Call for Input: Future of local energy institutions and governance

Call for input
  • Open
  • Closed

Publication date

Industry sector

Distribution Network

As we transition to net zero, we will see rapid decarbonisation and decentralisation of generation and demand. Transforming the ways in which we generate electricity, heat our homes and power our vehicles will require radical changes across the energy system, with particular focus on the electricity distribution system.

Electricity distribution network operators (DNOs) have been building capabilities in planning, operating and market facilitation of flexible resources to drive more efficient development and use of the decarbonising electricity system. These capabilities are currently referred to as Distribution System Operation (DSO) roles. However, other institutions also play a role in facilitating the energy system transition at a sub-national level, including Gas Distribution Networks (GDNs) and Local Government, including local and combined authorities as well as other supporting bodies.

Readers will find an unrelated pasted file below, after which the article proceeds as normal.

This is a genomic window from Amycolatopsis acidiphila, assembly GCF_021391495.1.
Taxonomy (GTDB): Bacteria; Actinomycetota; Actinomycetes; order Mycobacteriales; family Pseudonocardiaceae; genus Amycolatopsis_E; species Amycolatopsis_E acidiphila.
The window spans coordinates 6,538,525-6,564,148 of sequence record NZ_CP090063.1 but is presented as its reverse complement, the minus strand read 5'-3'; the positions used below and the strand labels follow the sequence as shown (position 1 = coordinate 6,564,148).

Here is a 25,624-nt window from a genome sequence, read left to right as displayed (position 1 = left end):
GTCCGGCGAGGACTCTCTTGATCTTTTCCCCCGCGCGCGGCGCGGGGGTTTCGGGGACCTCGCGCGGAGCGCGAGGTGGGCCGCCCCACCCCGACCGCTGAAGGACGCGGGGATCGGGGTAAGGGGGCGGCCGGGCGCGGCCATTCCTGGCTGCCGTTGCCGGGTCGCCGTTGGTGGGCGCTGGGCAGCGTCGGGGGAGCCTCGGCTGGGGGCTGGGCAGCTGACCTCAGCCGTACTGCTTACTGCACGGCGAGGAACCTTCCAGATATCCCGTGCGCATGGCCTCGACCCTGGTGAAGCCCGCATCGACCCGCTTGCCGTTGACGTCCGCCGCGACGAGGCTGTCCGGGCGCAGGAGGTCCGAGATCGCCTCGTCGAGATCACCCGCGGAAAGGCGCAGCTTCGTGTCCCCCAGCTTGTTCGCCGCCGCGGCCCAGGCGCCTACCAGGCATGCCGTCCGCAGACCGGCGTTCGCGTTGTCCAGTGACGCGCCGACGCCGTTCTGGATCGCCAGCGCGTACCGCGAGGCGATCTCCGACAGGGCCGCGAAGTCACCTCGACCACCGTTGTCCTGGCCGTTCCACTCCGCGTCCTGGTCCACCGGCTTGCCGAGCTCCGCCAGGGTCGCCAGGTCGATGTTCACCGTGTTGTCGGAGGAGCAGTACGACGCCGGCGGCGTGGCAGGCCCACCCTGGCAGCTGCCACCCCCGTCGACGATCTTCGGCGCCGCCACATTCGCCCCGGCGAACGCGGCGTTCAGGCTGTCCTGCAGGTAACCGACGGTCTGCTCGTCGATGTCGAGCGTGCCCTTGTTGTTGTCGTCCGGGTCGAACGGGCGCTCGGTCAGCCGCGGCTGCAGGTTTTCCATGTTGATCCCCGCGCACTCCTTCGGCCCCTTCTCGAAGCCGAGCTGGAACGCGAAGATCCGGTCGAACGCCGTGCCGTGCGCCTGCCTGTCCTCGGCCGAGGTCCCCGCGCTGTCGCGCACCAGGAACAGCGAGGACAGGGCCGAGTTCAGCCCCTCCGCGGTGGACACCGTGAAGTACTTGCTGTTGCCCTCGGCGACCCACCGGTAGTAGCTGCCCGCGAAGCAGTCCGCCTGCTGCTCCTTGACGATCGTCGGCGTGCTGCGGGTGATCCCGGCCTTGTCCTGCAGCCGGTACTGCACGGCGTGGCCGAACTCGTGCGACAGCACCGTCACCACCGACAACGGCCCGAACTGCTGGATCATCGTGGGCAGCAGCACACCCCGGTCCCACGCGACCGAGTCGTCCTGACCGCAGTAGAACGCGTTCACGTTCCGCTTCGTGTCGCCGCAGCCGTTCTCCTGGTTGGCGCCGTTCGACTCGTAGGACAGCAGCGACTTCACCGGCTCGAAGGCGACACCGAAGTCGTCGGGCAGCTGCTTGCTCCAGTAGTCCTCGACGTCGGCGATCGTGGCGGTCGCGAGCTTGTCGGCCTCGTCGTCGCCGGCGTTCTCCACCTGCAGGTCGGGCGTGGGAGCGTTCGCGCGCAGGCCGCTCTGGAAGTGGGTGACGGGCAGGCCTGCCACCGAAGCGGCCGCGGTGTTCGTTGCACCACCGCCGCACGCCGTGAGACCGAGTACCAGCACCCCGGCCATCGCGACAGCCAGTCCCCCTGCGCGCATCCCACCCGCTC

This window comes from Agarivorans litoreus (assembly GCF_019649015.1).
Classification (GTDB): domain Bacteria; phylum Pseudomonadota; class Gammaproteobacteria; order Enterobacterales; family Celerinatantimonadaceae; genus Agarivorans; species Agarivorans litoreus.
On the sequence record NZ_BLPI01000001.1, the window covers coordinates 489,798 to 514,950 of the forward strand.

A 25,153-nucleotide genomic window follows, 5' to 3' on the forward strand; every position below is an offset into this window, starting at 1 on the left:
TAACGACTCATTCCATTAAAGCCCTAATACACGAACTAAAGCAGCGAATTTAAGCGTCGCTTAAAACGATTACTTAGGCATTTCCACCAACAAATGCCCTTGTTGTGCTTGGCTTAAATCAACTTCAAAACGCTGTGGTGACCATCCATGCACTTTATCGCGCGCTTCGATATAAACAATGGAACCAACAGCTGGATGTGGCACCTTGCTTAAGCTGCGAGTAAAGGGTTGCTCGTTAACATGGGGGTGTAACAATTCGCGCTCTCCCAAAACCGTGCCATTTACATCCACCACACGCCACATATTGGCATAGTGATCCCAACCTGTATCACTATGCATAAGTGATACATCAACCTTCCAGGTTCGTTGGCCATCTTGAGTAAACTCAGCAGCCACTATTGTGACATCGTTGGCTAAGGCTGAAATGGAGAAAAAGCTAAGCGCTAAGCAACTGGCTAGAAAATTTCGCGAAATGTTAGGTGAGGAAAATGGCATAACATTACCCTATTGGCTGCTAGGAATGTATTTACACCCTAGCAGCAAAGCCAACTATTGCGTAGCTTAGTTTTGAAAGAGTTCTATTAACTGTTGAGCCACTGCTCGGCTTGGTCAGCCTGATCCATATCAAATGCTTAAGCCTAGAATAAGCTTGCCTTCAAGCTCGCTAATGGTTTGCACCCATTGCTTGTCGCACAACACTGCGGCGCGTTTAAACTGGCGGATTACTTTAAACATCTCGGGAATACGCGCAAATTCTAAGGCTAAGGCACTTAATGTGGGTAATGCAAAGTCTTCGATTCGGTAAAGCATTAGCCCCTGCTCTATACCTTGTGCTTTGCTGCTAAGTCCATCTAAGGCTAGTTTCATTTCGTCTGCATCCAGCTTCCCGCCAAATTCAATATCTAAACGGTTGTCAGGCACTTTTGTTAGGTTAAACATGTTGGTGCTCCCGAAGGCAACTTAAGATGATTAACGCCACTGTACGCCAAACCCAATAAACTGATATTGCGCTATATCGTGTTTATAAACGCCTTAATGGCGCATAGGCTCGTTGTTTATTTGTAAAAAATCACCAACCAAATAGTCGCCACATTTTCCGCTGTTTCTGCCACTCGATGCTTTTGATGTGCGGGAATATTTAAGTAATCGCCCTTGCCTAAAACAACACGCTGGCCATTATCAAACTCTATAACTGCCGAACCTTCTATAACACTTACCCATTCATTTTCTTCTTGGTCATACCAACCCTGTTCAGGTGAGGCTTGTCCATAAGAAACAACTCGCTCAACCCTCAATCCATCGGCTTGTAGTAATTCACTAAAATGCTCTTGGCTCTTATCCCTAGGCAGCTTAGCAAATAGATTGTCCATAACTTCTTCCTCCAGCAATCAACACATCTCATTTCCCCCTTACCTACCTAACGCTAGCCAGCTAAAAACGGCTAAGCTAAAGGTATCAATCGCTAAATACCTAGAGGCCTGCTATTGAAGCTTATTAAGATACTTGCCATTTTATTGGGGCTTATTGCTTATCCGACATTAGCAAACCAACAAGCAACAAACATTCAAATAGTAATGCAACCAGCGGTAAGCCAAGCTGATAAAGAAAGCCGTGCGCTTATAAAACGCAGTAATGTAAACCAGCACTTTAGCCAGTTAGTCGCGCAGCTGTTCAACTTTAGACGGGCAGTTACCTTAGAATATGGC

As the energy system undergoes the unprecedented transition to net zero, it is imperative that key energy system functions are performed by institutions with the competence, appropriate skillset and incentives to drive net zero at least cost, and that there is clear accountability and coordination in the delivery of these. This Call for Input begins our review into the effectiveness of institutional and governance arrangements at a sub-national level to support delivery of net zero at least cost, and the case for alternative approaches.

In this Call for Input, we set out and seek input from stakeholders on:

  • The energy system functions needed at a sub-national level to facilitate the transition to net zero at least cost and the criteria we consider need to be met for effective delivery of these functions;
  • The suitability of current and planned institutional and governance arrangements in place for delivery of these functions; and
  • The opportunities and risks of change, and potential options for alternative arrangements.